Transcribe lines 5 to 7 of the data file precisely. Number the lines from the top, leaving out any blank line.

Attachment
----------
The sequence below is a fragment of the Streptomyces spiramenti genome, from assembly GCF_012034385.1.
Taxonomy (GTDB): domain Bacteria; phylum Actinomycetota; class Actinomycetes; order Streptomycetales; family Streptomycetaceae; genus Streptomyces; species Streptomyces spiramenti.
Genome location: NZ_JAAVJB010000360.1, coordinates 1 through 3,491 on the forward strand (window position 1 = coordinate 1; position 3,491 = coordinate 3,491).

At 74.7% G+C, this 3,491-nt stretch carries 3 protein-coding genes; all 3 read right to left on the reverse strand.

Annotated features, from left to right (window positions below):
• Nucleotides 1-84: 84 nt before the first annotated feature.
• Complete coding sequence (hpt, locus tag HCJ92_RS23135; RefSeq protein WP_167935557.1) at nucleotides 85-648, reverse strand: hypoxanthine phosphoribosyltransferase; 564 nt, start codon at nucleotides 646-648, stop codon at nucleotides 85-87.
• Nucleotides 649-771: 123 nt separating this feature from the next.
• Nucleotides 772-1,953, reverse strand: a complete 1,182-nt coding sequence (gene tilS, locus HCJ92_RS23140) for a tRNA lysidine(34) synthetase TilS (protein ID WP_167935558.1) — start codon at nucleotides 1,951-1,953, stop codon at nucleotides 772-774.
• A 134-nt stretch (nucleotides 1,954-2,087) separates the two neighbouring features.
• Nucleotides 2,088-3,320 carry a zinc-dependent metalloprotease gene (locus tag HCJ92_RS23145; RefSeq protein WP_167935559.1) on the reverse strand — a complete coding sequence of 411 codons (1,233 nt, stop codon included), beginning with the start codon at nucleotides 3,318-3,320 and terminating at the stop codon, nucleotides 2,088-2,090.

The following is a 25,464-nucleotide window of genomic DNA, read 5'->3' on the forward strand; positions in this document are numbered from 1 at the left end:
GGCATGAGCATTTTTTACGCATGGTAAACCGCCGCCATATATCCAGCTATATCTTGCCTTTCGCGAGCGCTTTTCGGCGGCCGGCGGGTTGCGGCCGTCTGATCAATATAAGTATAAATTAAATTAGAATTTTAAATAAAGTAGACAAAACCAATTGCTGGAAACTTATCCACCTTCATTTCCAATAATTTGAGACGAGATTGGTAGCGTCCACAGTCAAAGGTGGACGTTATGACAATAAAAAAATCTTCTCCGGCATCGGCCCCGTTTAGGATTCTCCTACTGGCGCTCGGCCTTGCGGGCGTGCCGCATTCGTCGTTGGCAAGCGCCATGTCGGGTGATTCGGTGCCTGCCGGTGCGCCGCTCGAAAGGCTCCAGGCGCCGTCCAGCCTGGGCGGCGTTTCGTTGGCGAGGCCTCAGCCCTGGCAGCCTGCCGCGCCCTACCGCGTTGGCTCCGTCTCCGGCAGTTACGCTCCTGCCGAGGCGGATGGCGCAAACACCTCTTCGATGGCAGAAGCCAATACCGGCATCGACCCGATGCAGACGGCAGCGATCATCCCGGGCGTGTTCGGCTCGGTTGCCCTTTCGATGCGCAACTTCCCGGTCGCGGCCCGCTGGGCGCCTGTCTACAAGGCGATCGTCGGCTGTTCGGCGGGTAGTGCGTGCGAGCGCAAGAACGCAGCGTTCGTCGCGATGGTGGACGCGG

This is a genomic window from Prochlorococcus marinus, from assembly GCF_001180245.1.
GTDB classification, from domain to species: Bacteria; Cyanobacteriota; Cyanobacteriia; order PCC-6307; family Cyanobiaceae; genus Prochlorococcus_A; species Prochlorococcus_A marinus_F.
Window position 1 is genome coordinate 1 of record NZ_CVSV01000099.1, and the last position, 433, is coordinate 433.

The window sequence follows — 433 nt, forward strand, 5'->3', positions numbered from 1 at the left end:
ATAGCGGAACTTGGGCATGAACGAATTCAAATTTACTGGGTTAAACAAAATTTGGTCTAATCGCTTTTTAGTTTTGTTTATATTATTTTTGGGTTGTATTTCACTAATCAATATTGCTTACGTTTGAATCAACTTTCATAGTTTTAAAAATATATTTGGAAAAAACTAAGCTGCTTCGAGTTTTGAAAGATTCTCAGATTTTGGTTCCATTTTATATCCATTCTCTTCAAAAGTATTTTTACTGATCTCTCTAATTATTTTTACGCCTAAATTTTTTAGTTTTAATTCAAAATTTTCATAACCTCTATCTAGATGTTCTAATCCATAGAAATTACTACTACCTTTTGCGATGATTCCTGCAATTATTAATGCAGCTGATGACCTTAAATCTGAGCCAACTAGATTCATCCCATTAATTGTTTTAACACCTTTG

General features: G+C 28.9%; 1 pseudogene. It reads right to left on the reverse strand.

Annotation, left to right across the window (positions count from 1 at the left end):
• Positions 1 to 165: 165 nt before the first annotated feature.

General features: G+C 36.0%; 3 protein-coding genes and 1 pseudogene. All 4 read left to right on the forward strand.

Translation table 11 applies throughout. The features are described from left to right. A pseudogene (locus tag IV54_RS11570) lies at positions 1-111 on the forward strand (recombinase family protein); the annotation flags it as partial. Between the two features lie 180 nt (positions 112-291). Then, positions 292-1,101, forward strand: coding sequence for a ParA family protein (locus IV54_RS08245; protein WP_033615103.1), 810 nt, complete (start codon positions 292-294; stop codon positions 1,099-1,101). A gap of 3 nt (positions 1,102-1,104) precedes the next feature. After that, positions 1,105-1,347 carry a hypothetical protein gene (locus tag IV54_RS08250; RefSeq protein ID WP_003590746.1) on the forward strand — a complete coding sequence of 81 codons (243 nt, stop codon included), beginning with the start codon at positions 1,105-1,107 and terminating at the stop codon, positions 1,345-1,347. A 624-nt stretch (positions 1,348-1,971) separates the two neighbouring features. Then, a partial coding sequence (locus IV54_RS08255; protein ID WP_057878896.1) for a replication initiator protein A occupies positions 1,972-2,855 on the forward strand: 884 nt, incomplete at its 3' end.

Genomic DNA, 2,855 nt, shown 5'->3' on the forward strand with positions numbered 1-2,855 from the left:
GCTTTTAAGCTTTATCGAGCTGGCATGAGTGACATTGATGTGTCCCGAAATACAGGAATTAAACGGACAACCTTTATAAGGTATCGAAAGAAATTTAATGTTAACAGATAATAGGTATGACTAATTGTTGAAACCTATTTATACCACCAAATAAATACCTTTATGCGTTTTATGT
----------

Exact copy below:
Annotated features, from left to right (window positions below):
• Nucleotides 1-84: 84 nt before the first annotated feature.
• Complete coding sequence (hpt, locus tag HCJ92_RS23135; RefSeq protein WP_167935557.1) at nucleotides 85-648, reverse strand: hypoxanthine phosphoribosyltransferase; 564 nt, start codon at nucleotides 646-648, stop codon at nucleotides 85-87.